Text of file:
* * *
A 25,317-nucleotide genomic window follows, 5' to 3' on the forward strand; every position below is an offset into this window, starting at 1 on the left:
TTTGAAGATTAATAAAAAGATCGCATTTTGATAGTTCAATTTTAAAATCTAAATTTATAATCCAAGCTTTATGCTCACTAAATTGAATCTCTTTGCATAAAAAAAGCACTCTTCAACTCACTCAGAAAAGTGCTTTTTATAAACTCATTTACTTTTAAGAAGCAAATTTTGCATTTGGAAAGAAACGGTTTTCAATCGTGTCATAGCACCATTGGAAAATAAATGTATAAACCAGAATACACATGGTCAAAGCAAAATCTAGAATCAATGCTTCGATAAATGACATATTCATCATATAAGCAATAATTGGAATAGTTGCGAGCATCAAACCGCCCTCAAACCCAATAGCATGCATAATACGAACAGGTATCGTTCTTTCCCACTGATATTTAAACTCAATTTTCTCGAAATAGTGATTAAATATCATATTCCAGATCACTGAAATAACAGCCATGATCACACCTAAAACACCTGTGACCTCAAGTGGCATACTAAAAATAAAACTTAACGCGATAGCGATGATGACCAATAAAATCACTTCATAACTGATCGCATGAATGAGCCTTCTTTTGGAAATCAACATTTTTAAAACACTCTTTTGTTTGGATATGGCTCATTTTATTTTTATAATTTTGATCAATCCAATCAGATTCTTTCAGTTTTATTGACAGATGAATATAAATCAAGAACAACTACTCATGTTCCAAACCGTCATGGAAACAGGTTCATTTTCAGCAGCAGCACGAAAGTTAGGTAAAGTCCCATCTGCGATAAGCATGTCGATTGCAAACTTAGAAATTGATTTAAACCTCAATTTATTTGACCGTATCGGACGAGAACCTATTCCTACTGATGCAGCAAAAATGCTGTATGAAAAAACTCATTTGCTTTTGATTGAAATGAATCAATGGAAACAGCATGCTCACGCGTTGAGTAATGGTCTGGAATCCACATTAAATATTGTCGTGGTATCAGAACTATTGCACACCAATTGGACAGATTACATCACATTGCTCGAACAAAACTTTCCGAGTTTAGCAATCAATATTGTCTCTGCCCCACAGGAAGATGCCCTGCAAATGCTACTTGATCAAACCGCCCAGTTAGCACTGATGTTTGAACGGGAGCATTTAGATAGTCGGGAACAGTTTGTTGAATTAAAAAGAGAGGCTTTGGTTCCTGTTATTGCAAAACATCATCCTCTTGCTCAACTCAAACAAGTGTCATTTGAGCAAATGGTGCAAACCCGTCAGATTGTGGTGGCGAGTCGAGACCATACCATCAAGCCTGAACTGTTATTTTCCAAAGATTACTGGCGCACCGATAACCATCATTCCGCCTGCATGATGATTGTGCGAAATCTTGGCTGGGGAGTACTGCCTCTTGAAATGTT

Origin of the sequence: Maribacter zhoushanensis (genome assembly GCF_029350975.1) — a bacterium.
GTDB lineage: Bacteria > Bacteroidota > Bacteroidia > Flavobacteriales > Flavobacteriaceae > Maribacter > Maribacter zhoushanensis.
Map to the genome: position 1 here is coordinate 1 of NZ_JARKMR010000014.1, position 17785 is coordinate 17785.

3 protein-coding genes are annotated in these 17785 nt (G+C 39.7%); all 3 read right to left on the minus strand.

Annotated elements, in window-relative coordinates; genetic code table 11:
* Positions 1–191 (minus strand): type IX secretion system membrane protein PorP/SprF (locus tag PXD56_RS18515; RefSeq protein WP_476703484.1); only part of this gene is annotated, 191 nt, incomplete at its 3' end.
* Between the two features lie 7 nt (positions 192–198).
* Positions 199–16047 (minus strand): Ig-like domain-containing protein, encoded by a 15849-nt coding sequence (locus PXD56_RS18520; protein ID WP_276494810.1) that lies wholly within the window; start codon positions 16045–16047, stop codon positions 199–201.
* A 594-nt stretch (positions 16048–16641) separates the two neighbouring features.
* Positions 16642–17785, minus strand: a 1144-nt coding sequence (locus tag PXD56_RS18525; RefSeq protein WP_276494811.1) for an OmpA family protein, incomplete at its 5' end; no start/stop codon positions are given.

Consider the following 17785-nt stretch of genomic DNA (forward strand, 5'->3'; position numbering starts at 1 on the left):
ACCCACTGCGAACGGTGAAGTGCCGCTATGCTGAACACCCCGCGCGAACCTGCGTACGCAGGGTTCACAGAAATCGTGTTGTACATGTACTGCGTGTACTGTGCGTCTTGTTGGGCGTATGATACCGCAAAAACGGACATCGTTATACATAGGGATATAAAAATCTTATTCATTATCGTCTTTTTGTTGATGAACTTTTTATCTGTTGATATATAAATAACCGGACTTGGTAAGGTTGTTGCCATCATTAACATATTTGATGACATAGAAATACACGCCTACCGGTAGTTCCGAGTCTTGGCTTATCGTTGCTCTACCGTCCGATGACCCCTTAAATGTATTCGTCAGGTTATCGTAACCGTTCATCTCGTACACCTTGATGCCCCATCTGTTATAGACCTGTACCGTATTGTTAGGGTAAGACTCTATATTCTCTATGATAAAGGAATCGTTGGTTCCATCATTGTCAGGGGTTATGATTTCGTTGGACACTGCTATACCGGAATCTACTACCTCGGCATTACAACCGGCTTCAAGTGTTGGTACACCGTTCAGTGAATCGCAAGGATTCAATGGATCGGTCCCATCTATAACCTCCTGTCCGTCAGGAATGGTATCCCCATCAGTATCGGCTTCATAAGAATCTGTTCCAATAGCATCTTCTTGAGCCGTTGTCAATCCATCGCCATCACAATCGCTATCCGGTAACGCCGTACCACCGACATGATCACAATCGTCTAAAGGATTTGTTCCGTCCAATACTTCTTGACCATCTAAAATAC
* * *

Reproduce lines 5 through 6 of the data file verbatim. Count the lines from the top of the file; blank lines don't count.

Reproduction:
Map to the genome: position 1 here is coordinate 1 of NZ_JARKMR010000014.1, position 17785 is coordinate 17785.

3 protein-coding genes are annotated in these 17785 nt (G+C 39.7%); all 3 read right to left on the minus strand.